When I was in 7th grade, I encountered Islamophobia for the first time. One of my friends bought a copy of the Qur’an to school and our administrator confiscated it. I remember watching him sitting in front of the class as he toyed with the book: he opened and closed the covers, turned it around, picked it up and put it down again. He had a strange look on his face, like a bully who snatched something precious to someone and was primed to crush it just to revel in the victim’s cries for its return.
“What should I do with this?” I remember him saying, “Maybe I should burn it or maybe I should throw it away”
That was in 2007; I was 12 years old. The “War on Terror” had been raging for years and across the globe, the mainstream news made it clear that Islam was established as the “enemy of the world”. Even here in my little country – an ocean away from America and even further away from the Middle East – I was watching that same brooding Islamophobia play out in my own country by a man who called himself a Christian. I remember my anger and shock. I remember protesting with some of my classmates. I remember watching that man’s mouth twist into a self-righteous, grey-toothed smile as he returned the book and told my friend to never bring it to school again.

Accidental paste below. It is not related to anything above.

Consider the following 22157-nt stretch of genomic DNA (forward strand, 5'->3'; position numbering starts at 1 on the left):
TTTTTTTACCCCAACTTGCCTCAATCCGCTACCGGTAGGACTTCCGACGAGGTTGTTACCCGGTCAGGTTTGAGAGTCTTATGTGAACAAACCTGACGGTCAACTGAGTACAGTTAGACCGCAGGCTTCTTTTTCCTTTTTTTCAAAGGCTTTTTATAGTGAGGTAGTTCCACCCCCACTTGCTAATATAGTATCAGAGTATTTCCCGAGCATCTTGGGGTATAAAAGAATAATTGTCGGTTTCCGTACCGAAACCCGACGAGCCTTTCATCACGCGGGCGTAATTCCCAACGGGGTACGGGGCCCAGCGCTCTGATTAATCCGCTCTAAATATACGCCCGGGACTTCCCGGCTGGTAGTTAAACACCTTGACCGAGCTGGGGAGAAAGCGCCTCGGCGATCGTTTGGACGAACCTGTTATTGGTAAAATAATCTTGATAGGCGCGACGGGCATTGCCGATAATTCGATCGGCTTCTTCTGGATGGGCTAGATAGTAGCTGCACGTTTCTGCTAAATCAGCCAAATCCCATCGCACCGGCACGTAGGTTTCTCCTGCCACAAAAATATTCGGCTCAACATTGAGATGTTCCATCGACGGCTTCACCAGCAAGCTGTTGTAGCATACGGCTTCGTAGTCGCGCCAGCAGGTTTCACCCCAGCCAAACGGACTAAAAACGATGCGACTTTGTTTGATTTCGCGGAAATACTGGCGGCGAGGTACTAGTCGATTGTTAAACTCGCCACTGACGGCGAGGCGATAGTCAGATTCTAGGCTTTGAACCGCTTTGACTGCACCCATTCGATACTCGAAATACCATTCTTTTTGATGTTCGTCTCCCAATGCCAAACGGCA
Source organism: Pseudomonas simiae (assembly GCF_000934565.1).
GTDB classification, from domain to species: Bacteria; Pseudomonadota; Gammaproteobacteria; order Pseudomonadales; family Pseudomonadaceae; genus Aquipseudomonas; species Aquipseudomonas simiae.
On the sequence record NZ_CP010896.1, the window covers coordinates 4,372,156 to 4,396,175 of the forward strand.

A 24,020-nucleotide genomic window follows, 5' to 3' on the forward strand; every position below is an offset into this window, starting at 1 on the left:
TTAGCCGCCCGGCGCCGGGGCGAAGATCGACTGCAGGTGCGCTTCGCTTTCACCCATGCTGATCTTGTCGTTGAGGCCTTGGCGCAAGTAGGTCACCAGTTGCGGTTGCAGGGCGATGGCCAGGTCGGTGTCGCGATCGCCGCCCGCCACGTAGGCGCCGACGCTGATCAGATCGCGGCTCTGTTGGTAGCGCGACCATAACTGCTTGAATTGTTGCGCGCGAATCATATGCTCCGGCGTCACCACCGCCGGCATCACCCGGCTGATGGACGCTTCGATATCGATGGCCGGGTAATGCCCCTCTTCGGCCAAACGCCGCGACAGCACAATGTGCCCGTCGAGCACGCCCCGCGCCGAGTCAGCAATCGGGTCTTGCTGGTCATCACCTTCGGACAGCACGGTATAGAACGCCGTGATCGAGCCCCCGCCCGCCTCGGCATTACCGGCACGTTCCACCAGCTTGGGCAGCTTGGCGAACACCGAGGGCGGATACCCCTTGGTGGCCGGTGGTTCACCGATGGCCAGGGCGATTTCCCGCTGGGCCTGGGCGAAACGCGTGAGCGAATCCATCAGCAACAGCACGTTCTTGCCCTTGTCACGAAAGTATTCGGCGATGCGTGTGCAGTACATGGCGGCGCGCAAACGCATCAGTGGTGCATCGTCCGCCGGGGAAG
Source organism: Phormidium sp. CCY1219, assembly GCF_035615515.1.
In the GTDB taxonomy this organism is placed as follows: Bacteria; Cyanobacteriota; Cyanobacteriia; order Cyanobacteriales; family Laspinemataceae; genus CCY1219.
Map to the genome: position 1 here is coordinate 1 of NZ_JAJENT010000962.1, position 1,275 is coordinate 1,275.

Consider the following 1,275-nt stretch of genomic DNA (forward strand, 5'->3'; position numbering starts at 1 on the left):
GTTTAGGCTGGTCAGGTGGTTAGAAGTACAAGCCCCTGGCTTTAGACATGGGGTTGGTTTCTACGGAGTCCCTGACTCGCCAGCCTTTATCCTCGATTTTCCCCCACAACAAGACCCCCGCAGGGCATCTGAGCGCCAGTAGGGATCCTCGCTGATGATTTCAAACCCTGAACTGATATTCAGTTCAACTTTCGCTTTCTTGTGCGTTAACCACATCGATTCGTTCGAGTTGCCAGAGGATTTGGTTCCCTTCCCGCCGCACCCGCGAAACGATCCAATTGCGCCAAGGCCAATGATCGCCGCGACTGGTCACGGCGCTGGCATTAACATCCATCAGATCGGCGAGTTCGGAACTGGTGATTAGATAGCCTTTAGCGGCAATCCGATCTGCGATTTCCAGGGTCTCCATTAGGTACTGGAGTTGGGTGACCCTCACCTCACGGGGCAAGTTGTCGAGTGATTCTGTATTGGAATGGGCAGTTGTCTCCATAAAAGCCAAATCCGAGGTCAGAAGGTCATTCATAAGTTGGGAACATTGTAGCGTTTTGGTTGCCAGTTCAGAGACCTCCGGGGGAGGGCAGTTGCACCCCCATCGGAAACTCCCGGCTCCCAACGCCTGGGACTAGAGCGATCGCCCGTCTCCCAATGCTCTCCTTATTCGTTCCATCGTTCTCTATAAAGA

When I graduated from highschool in 2012, I was bitter about religion. I had witnessed so much hypocrisy in 5 years that I was tired of religion by the time I moved to public school for my A-level studies. I had many eye-opening experiences during those two years, but I want to focus on my first true encounter with Muslims and Islam.
I stumbled upon Islam, I was lucky. I had a clean slate – like a child who has discovered a fresh, new wonder about the world. I had been too young and preoccupied with school and play to pay much attention to the wars in Iraq and Afghanistan and my only true encounters with Islamophobia were through my administrator’s anti-Islamic sentiments.
So, when I was introduced to my first group of Muslims, I was thrilled, curious and then deeply disappointed. You see, what I learned from my first Muslim encounter was that Muslims are overwhelmingly…normal. They laughed at the same jokes that I did, they went through the same school struggles as I had, they had similar frustrations and disappointments and they valued fairness and justice in the same way I and other students had. Most of the Muslim men and women I met over those years were quite friendly, peaceful and helpful. Of course, there were some exceptions because, I mean, everyone has a different personality and attitude, but that is perfectly normal. My experiences made me realize that so many people focus on the radical side of Islam that they fail to see the humanity we all share with our Muslim brothers and sisters.